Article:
Feeding on a Bartonella henselae infected host triggers temporary changes in the Ctenocephalides felis microbiome
Moore, Charlotte et al. (2023), Feeding on a Bartonella henselae infected host triggers temporary changes in the Ctenocephalides felis microbiome, Dryad, Dataset, https://doi.org/10.5061/dryad.ncjsxkszn
The effect of Bartonella henselae on the microbiome of its vector, Ctenocephalides felis (the cat flea) is largely unknown, as a majority of C. felis microbiome studies have utilized wild-caught pooled fleas. Therefore, we surveyed the microbiome of laboratory-origin C. felis fed on B. henselae-infected cats to identify changes to microbiome diversity and microbe prevalence compared to unfed fleas, and fleas fed on uninfected cats. To evaluate changes over time, fleas were fed on cats for 24 hours or 9 days. Utilizing Next Generation Sequencing (NGS) on the Illumina platform, we documented an increase in microbial diversity, richness, and evenness in C. felis fed on Bartonella-infected cats for 24 hours, changes that returned to baseline (unfed fleas or fleas fed on uninfected cats) after 9 days on the host. The increased diversity in the C. felis microbiome when fed on B. henselae-infected cats may be related to the mammalian, flea, or endosymbiont response, factors that remain to be explored and potentially exploited for pathogen control. In addition, poor B. henselae acquisition was documented in these laboratory-maintained C. felis. Potential hypotheses to account for this finding include poor acquisition by adult fleas, the influence of flea genetic variation on B. henselae acquisition, and lack of co-feeding with B. henselae-infected C. felis. This study provides an investigation of the C. felis microbiome response to blood feeding and blood-feeding on B. henselae-infected cats; however, future studies are necessary to fully characterize the effect of endosymbionts and C. felis diversity on B. henselae acquisition.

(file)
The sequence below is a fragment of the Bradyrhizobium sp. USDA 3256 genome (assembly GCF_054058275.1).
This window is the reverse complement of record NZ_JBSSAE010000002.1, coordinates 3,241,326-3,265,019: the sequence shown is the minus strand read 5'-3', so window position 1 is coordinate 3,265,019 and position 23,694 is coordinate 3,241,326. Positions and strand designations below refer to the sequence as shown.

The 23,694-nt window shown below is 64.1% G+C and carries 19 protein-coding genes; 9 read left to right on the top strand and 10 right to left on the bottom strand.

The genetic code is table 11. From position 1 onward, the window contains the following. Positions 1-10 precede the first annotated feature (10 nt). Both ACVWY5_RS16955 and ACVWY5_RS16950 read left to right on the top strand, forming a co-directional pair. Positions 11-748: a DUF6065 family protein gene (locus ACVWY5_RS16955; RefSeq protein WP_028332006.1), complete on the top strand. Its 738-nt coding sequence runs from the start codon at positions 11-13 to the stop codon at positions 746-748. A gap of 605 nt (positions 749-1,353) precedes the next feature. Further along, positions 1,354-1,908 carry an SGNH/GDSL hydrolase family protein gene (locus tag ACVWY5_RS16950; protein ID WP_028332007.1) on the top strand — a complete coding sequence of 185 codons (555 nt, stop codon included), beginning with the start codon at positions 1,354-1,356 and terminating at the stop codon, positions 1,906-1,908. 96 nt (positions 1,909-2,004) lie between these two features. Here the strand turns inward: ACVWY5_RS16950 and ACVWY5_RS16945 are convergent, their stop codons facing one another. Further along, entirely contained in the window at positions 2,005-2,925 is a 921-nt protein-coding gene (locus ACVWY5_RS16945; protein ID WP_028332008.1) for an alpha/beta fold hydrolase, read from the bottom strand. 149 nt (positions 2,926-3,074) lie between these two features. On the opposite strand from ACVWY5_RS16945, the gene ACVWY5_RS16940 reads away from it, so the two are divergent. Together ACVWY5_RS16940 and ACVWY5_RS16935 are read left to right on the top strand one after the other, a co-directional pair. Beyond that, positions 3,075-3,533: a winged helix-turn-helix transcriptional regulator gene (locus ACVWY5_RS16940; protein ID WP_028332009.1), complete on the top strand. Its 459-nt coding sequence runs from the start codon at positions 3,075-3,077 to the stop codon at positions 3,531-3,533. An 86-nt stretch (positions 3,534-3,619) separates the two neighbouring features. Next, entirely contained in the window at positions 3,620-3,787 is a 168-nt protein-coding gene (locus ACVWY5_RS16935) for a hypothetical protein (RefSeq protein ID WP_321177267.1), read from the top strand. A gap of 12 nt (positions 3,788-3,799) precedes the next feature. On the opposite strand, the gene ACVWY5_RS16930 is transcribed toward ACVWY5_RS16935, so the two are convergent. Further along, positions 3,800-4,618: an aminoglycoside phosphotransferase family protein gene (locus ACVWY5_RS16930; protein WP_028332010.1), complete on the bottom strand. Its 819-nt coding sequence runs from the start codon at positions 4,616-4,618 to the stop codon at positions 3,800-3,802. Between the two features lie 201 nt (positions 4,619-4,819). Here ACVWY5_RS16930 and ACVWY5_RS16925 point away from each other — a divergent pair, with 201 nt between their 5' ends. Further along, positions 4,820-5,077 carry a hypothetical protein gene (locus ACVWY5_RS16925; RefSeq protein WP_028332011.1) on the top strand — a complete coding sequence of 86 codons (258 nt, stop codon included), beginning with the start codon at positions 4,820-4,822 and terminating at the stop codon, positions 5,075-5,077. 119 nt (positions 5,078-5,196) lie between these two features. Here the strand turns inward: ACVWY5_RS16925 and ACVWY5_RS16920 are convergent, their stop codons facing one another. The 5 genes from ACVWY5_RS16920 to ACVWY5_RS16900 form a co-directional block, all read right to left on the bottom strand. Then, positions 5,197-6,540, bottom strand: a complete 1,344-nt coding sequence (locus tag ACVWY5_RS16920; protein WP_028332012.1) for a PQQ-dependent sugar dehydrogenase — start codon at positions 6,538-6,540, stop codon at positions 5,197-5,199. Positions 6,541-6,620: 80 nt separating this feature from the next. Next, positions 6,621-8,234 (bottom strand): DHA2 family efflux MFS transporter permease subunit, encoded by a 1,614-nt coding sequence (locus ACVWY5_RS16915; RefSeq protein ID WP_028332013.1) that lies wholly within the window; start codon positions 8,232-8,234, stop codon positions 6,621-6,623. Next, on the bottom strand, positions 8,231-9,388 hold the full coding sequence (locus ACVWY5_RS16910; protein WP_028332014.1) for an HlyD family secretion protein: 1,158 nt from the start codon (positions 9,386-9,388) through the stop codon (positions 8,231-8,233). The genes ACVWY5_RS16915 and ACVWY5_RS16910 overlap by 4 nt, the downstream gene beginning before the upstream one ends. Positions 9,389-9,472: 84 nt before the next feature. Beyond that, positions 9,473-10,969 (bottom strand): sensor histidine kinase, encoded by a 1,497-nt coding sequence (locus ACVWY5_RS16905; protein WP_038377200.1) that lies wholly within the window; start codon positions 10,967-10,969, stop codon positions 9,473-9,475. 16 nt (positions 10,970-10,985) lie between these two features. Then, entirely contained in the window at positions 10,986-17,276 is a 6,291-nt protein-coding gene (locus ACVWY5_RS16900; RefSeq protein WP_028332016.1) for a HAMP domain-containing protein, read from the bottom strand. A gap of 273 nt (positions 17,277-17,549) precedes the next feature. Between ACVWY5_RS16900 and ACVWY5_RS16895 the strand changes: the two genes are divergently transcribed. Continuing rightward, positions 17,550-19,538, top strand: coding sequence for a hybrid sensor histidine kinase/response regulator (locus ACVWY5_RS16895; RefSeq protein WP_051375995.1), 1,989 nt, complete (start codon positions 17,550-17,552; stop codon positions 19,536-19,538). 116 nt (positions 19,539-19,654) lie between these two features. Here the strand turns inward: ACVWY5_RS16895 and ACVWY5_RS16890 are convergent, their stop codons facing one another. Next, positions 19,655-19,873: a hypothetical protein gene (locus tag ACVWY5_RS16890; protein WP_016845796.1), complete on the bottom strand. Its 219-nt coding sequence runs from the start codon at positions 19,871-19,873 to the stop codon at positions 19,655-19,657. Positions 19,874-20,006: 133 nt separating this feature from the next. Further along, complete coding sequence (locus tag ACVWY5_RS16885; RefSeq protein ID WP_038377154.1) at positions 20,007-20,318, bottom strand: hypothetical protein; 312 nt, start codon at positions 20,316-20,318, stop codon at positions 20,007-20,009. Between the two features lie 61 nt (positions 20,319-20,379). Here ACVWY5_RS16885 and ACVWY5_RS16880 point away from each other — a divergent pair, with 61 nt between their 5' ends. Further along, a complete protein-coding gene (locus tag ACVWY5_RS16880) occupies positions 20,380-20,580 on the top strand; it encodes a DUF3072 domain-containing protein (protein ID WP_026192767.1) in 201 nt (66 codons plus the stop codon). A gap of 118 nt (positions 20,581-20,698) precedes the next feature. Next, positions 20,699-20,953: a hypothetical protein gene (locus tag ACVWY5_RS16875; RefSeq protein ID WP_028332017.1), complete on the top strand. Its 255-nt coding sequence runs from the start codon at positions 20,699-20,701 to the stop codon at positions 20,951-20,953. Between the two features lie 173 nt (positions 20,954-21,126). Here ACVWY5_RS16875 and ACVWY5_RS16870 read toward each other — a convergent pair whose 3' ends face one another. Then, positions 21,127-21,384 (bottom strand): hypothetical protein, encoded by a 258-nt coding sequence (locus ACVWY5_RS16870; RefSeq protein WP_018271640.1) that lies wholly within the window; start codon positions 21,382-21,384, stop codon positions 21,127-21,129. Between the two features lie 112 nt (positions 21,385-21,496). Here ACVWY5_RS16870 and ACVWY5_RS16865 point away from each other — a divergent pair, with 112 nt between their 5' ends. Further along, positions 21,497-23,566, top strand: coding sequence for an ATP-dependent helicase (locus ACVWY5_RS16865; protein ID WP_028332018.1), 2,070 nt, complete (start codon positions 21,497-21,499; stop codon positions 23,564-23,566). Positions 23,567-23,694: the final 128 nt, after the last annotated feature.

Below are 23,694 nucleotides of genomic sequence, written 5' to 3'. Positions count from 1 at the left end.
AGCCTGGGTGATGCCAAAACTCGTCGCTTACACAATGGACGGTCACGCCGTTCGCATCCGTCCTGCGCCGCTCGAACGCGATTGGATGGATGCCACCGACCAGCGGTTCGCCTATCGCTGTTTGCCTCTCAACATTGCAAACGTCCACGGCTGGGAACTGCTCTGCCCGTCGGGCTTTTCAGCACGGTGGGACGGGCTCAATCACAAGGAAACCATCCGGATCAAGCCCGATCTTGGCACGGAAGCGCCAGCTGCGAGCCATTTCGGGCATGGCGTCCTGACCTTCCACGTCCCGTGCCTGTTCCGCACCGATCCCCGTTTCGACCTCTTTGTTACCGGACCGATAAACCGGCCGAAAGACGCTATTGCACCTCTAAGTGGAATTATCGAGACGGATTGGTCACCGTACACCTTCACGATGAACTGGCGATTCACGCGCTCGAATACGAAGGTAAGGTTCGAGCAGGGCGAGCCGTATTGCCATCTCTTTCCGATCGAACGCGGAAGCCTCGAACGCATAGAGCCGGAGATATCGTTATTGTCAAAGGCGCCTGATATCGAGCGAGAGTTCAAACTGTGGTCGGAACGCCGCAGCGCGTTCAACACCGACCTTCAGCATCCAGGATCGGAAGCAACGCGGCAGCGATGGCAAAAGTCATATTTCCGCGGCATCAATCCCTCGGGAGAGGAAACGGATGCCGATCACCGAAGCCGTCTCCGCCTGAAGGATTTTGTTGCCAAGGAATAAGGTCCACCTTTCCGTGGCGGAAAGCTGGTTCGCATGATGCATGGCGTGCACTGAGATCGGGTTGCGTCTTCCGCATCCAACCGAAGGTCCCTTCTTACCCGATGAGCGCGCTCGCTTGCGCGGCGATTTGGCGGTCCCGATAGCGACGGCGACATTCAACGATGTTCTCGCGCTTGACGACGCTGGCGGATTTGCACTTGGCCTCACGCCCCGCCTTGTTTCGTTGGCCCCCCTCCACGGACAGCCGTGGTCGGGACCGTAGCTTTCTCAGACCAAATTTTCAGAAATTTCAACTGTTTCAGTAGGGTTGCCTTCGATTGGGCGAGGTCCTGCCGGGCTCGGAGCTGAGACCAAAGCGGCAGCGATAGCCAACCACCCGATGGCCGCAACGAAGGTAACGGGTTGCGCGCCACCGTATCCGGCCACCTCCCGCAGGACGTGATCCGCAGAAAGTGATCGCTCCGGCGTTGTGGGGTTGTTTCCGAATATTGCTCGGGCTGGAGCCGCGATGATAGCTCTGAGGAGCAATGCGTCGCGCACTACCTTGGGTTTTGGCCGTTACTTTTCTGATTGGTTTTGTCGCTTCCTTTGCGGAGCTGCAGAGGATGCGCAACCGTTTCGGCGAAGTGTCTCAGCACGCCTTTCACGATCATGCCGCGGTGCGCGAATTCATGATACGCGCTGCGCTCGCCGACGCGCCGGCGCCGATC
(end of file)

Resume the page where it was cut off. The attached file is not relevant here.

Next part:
North Carolina State University, Award: College of Veterinary Medicine Bartonella Vector Borne Diseases Research Fund